Avoiding nasty encounters at night with animals, potholes, debris and such is a matter of not “out-riding” your bike’s headlight, or riding slowly enough that you’ll have time to stop if a black cow suddenly appears in the beam. That can mean riding at a crawl with some stock motorcycle headlights that are too weak for dark backroads, and unsteadily negotiating corners you can’t really see around. And if you’re an adventurous type who gets into some remote backcountry, you can never have too much light (“Yikes, is that a cliiffff…”).
The solution is to first get better bulbs if you have an H4 or H7 halogen headlight, and then add some auxiliary lighting. The latest bolt-on kits use LED technology to throw lots of light while minimizing power draw, so you can run them along with other accessories like electric vests and electronics.
For example, Twisted Throttle says its Denali D2 Dual-Intensity Lights only draw 10 watts, yet pump out an effective 828 lumens each. That’s a nice addition to the 550-650 effective lumens produced by the typical 55/65-watt halogen motorcycle headlight bulb, and the LED light is whiter and brighter throughout the beam and makes the road much clearer. Mounted on or under a front fender, on fork legs or engine guards, TT says special optics and 90-percent pure lenses in the D2s help them shine 423 feet down the road, nearly three times the distance of the typical factory high beam.
Twisted Throttle includes a switching box in the Denali D2 wiring harness so that you can trigger the dual-intensity feature with the bike’s headlight switch. After turning them on with the Denali’s separate lighted switch, flipping to low beam for oncoming vehicles reduces the D2’s output by 60 percent. Or you can just wire them for full intensity whenever you turn them on. That’s what I did, since I wanted the option of running them on max with the bike’s low beam for this test.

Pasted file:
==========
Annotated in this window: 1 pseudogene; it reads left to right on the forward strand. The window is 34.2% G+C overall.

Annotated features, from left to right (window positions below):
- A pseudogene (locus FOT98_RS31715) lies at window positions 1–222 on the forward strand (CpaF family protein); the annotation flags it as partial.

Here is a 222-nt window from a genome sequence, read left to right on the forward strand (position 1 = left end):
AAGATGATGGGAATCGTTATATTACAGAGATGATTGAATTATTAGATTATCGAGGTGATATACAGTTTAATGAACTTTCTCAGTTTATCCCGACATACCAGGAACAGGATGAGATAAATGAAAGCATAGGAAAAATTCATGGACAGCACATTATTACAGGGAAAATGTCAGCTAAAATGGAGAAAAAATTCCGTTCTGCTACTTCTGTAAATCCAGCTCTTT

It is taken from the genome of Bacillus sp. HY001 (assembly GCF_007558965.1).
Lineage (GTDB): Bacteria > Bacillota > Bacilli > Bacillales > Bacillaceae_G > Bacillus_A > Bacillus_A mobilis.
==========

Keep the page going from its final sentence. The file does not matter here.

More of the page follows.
The $364.99 Denali D2 kit includes a rather bulky but plug-and-play wiring harness with plenty of length built-in for larger bikes; a pair of 2- x 21⁄2-inch round LED light pods with interchangeable lenses (10-degree driving spot or 25-degree flood light pattern); two 8mm mounting brackets; and instructions. You’ll want a model-specific mount from Twisted Throttle if your bike doesn’t already have one, and a $19.95 CAN-BUS adapter if it’s a late-model BMW. The latter makes connecting the lights’ power relay to the headlight circuit a snap.
Installed on a BMW R 1200 GS with the 10-degree driving spot lenses, the combined beam is wider than a two-lane road starting about 50 feet out. It’s white and bright, and on a pitch-black road it reaches so far ahead I can make out details well beyond TT’s claimed 423 feet. In combination with the bike’s high/low or just low beam, the width and intensity of the D2 beam allows me to ride much more smoothly and briskly at night on both straight and winding roads. In fact, I feel blind riding without it now.
Twisted Throttle has installation instructions and videos on its website so that you’ll know what you’re getting into in advance. The waterproof, aluminum-bodied lights boast an average life span of 50,000 hours; that’s more than 5 years without ever being shut off. More than adequate, even if you’re a vampire….
For more information:
Call (855) 255-5550 or visit twistedthrottle.com